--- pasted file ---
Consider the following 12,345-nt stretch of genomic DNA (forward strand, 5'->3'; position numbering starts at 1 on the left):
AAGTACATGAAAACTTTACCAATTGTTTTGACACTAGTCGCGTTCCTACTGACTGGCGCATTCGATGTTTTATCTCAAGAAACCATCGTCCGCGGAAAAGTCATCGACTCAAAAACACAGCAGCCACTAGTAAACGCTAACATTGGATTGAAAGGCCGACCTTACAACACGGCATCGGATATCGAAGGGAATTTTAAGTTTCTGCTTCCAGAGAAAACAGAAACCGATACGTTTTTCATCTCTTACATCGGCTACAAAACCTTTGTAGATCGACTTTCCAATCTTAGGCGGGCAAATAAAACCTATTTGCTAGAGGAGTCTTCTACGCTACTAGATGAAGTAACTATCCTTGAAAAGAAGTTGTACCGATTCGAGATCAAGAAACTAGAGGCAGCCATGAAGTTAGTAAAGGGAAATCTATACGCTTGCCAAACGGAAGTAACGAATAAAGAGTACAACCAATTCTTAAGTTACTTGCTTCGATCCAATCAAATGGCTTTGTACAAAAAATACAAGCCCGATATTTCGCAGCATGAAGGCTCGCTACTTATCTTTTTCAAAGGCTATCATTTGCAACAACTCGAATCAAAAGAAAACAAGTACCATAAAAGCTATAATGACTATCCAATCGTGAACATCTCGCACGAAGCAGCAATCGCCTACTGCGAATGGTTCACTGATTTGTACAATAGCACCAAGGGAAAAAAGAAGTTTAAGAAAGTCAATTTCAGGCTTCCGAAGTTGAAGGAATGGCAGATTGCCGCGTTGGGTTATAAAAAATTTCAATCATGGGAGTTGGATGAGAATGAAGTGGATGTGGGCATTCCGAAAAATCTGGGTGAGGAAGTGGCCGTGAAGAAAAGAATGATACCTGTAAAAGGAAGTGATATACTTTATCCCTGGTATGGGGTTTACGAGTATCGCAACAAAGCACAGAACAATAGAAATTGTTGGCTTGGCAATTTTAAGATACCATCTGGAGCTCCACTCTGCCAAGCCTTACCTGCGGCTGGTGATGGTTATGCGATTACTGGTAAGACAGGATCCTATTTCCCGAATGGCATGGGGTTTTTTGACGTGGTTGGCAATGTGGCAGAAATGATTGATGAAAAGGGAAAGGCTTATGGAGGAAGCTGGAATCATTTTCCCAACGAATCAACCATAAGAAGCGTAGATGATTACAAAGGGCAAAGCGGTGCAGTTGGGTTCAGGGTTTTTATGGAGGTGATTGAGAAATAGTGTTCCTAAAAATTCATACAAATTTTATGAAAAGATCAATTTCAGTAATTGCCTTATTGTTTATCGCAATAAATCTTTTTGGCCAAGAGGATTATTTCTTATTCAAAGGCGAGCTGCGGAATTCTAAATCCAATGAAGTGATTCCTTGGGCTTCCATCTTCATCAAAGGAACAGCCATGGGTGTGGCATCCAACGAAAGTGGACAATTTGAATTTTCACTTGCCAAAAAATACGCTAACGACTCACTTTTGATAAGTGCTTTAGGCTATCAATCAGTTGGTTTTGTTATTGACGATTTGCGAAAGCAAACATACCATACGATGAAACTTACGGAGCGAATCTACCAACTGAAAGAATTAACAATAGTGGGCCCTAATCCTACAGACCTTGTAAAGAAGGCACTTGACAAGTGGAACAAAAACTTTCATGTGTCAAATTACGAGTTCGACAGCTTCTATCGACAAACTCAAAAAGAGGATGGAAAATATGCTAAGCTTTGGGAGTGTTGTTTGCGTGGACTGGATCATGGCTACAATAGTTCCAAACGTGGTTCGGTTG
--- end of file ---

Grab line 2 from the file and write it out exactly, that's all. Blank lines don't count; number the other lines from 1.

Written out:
AAGTACATGAAAACTTTACCAATTGTTTTGACACTAGTCGCGTTCCTACTGACTGGCGCATTCGATGTTTTATCTCAAGAAACCATCGTCCGCGGAAAAGTCATCGACTCAAAAACACAGCAGCCACTAGTAAACGCTAACATTGGATTGAAAGGCCGACCTTACAACACGGCATCGGATATCGAAGGGAATTTTAAGTTTCTGCTTCCAGAGAAAACAGAAACCGATACGTTTTTCATCTCTTACATCGGCTACAAAACCTTTGTAGATCGACTTTCCAATCTTAGGCGGGCAAATAAAACCTATTTGCTAGAGGAGTCTTCTACGCTACTAGATGAAGTAACTATCCTTGAAAAGAAGTTGTACCGATTCGAGATCAAGAAACTAGAGGCAGCCATGAAGTTAGTAAAGGGAAATCTATACGCTTGCCAAACGGAAGTAACGAATAAAGAGTACAACCAATTCTTAAGTTACTTGCTTCGATCCAATCAAATGGCTTTGTACAAAAAATACAAGCCCGATATTTCGCAGCATGAAGGCTCGCTACTTATCTTTTTCAAAGGCTATCATTTGCAACAACTCGAATCAAAAGAAAACAAGTACCATAAAAGCTATAATGACTATCCAATCGTGAACATCTCGCACGAAGCAGCAATCGCCTACTGCGAATGGTTCACTGATTTGTACAATAGCACCAAGGGAAAAAAGAAGTTTAAGAAAGTCAATTTCAGGCTTCCGAAGTTGAAGGAATGGCAGATTGCCGCGTTGGGTTATAAAAAATTTCAATCATGGGAGTTGGATGAGAATGAAGTGGATGTGGGCATTCCGAAAAATCTGGGTGAGGAAGTGGCCGTGAAGAAAAGAATGATACCTGTAAAAGGAAGTGATATACTTTATCCCTGGTATGGGGTTTACGAGTATCGCAACAAAGCACAGAACAATAGAAATTGTTGGCTTGGCAATTTTAAGATACCATCTGGAGCTCCACTCTGCCAAGCCTTACCTGCGGCTGGTGATGGTTATGCGATTACTGGTAAGACAGGATCCTATTTCCCGAATGGCATGGGGTTTTTTGACGTGGTTGGCAATGTGGCAGAAATGATTGATGAAAAGGGAAAGGCTTATGGAGGAAGCTGGAATCATTTTCCCAACGAATCAACCATAAGAAGCGTAGATGATTACAAAGGGCAAAGCGGTGCAGTTGGGTTCAGGGTTTTTATGGAGGTGATTGAGAAATAGTGTTCCTAAAAATTCATACAAATTTTATGAAAAGATCAATTTCAGTAATTGCCTTATTGTTTATCGCAATAAATCTTTTTGGCCAAGAGGATTATTTCTTATTCAAAGGCGAGCTGCGGAATTCTAAATCCAATGAAGTGATTCCTTGGGCTTCCATCTTCATCAAAGGAACAGCCATGGGTGTGGCATCCAACGAAAGTGGACAATTTGAATTTTCACTTGCCAAAAAATACGCTAACGACTCACTTTTGATAAGTGCTTTAGGCTATCAATCAGTTGGTTTTGTTATTGACGATTTGCGAAAGCAAACATACCATACGATGAAACTTACGGAGCGAATCTACCAACTGAAAGAATTAACAATAGTGGGCCCTAATCCTACAGACCTTGTAAAGAAGGCACTTGACAAGTGGAACAAAAACTTTCATGTGTCAAATTACGAGTTCGACAGCTTCTATCGACAAACTCAAAAAGAGGATGGAAAATATGCTAAGCTTTGGGAGTGTTGTTTGCGTGGACTGGATCATGGCTACAATAGTTCCAAACGTGGTTCGGTTG